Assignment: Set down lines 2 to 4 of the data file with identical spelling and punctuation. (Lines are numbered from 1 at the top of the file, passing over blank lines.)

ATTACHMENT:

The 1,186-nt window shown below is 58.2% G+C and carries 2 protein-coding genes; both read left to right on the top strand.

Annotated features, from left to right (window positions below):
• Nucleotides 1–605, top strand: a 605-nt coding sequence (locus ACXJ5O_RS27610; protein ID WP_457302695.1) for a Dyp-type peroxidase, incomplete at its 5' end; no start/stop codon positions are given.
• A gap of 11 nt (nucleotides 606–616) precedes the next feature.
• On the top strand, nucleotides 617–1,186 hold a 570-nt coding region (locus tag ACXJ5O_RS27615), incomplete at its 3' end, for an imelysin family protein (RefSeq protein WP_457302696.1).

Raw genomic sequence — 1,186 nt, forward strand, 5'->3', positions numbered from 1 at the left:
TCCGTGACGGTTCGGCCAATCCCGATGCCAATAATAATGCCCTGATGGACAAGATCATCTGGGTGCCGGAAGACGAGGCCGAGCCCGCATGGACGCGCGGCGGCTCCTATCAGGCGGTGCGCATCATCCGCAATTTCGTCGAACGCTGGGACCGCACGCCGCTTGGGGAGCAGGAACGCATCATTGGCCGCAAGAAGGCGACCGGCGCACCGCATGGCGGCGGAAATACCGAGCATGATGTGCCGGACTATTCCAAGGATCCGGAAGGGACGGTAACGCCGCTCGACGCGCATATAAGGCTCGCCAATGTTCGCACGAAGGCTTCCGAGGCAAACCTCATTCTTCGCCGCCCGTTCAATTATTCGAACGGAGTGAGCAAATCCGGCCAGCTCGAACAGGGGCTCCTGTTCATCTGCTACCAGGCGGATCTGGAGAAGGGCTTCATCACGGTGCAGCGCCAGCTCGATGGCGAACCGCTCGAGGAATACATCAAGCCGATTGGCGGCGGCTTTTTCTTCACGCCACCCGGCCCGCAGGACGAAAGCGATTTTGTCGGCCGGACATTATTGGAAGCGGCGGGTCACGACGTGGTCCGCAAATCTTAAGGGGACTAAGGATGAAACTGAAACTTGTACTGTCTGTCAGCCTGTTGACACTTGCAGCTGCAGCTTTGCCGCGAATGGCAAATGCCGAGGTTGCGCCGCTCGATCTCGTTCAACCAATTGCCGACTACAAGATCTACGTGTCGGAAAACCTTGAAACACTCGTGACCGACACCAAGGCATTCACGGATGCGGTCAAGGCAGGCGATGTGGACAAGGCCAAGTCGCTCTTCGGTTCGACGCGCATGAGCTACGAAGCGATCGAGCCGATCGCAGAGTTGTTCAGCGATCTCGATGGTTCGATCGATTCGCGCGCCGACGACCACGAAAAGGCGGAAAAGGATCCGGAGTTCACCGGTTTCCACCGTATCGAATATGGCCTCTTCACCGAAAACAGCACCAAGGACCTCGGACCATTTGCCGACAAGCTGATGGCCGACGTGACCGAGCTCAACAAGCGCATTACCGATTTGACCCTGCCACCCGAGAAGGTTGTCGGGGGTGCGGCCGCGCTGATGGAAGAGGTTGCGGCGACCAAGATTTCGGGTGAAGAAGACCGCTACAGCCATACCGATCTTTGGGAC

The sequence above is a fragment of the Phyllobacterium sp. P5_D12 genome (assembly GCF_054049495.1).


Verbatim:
Annotated features, from left to right (window positions below):
• Nucleotides 1–605, top strand: a 605-nt coding sequence (locus ACXJ5O_RS27610; protein ID WP_457302695.1) for a Dyp-type peroxidase, incomplete at its 5' end; no start/stop codon positions are given.
• A gap of 11 nt (nucleotides 606–616) precedes the next feature.